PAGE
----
learning to be wise

It’s that time of year again: another semester and more learning and teaching to be done! In honor, once again, of all of us involved in those activities, here’s a look another book that will help us “learn to be wise.”

Last fall, the book with which I started off the semester was a copy of Lily’s Grammar, the standard Latin textbook of the period. I’m not sure if that book will exactly help you to be wise, although it was certainly used to help you master your early modern Latin. This time, the book I’m focusing on is Johann Comenius’s Orbis sensualium pictus, or, A World of Things Obvious to the Senses Drawn in Pictures. Comenius’s book, first published in 1658 in Latin and German, is often described as the first children’s picture book. His intent was to teach children not only how to read, but how to be wise. That wasn’t an unusual aim for the time. What was new was his method: using pictures of worldly activities and objects to engage his young readers.

Last time I mentioned Comenius, I used his illustration of a scholar at his study to start off my post. Above is the illustration for writing: a table laid out with the implements for and examples of different kinds of writing. On the right side are the various instruments, keyed by numbers in the text to the details in the illustration:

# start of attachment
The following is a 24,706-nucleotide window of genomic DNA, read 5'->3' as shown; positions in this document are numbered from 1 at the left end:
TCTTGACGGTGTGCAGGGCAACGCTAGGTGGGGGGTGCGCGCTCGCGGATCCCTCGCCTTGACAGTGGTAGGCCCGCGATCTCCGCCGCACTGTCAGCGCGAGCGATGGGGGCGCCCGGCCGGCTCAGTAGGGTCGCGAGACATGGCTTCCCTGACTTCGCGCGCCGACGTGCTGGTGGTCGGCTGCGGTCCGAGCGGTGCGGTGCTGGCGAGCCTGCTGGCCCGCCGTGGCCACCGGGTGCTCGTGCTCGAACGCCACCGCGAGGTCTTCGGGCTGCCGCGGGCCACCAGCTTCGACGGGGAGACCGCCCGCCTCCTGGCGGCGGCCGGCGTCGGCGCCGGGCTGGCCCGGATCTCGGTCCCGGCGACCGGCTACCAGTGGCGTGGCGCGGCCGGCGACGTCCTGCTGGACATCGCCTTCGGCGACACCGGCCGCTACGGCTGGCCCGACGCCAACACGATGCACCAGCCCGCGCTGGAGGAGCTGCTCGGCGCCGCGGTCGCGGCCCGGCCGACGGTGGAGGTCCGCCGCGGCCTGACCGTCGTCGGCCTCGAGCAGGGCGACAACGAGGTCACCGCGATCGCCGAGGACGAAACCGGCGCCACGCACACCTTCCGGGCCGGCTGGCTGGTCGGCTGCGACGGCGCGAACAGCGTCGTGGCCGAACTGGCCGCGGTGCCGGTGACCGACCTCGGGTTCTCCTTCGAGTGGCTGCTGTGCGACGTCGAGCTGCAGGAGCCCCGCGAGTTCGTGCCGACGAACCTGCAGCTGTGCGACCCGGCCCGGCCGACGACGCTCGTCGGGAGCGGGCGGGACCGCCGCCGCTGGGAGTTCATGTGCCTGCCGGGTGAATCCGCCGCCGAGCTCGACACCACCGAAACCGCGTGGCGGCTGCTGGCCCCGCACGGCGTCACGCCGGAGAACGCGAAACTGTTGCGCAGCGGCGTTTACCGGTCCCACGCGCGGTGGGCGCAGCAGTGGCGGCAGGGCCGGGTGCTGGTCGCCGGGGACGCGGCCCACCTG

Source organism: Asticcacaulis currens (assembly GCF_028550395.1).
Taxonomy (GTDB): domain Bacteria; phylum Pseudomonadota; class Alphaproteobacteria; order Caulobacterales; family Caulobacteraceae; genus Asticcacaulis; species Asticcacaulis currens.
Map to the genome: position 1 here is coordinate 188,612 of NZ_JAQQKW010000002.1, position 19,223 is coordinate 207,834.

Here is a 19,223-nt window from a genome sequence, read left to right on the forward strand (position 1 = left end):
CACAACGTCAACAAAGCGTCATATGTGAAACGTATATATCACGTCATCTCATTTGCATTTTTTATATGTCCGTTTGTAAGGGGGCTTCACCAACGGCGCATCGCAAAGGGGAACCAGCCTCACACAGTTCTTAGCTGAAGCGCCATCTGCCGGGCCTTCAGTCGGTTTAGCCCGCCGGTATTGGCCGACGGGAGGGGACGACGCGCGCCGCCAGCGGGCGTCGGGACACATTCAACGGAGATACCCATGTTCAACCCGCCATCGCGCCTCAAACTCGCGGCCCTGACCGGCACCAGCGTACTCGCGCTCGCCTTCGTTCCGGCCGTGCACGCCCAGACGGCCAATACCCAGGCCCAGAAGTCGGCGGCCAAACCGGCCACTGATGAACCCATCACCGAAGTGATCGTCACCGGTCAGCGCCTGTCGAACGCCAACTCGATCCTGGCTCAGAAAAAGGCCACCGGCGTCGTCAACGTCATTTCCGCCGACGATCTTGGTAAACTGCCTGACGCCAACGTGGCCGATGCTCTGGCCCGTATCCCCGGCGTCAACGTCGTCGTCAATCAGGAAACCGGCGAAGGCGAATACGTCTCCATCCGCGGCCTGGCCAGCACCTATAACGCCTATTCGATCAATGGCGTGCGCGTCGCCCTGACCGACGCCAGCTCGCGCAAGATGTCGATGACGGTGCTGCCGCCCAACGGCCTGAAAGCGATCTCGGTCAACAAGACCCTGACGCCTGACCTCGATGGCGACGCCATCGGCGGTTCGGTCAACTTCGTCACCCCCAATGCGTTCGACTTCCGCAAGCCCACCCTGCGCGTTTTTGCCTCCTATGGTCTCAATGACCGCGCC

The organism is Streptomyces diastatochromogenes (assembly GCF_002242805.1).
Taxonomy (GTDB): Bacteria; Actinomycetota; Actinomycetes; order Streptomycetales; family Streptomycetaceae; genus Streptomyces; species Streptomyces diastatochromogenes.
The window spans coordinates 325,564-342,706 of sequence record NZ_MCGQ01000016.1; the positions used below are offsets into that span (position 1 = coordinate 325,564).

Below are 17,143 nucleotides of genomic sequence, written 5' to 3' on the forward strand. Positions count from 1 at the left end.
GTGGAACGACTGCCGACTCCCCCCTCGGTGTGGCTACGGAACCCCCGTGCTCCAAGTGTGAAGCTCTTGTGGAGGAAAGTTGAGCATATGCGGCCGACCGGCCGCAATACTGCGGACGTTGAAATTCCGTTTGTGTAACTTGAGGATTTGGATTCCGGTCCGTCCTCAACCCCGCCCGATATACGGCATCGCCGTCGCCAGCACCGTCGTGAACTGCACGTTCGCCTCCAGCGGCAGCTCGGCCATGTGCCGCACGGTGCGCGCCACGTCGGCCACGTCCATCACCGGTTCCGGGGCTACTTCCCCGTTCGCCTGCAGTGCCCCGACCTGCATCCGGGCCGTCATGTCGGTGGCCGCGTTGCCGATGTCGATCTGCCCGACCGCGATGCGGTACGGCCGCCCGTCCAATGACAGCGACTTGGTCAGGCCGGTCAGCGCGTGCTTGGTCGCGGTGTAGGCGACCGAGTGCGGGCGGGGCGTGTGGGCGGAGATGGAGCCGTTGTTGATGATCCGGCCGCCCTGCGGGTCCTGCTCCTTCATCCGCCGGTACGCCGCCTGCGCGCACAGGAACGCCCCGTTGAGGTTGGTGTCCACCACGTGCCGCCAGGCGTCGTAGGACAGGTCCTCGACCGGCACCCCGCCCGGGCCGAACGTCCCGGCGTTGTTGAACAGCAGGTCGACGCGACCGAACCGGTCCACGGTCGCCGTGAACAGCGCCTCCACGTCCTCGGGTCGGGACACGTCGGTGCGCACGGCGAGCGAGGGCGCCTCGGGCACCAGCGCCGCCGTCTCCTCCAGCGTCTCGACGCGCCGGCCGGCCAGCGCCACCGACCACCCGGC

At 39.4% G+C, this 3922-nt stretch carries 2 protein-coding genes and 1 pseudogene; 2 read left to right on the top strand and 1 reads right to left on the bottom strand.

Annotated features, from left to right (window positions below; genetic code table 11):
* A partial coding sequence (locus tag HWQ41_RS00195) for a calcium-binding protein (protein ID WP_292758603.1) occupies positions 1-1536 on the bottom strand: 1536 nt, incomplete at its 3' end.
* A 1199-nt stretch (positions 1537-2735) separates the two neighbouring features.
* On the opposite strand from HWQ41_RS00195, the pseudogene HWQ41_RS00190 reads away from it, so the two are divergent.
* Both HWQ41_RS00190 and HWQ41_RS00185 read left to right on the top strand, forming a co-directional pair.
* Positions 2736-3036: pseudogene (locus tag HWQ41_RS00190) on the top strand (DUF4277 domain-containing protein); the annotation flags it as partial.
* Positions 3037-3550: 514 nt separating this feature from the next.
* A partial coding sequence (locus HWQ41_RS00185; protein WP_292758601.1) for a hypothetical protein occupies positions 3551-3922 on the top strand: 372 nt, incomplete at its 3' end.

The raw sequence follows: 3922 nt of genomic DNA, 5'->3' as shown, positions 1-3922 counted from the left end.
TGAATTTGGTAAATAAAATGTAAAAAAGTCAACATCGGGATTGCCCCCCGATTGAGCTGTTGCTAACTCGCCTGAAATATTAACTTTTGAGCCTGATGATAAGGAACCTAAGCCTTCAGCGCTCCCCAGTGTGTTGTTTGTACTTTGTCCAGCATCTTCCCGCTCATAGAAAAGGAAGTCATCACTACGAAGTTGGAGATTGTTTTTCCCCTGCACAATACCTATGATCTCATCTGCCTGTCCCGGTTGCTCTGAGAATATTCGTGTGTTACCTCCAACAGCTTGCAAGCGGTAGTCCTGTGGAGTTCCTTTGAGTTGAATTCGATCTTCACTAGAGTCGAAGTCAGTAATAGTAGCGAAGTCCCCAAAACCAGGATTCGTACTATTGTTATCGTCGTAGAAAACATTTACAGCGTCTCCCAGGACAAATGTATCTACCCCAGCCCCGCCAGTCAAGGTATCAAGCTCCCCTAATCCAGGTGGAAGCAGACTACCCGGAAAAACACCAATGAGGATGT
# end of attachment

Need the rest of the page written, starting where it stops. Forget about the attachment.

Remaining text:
The Ancients writ in Tables done over with Wax with a brasen Poitrel, 1. with the sharp end 2. whereof Letters were engraven, and rubbed out again with the broad end 3.
Afterwards they writ Letters with a small Reed. 4.

As you can see from the picture below, the book uses shifts between blackletter, roman, and italic fonts to differentiate between those things illustrated and between the different languages. (My italics are a small attempt to transcribe the shift between blackletter and roman.)

The text continues on the next page to describe how “we” write today:

We use a Goos-quill, 5. the Stem 6. of which we make with a Pen-kife; 7. then we dip the neb in an Ink-horn, 8. which is stopped with a Stopple, 9. and we put our Pens into a Pennar. 10.
We dry a writing with Blotting-paper, or Calis-sand, out of a Sand-box, 11.
And we indeed, write from the left hand, towards the right; 12. the Hebrews from the right-hand towards the left; 13. the Chinois, and other Indians, from the top downwards. 14.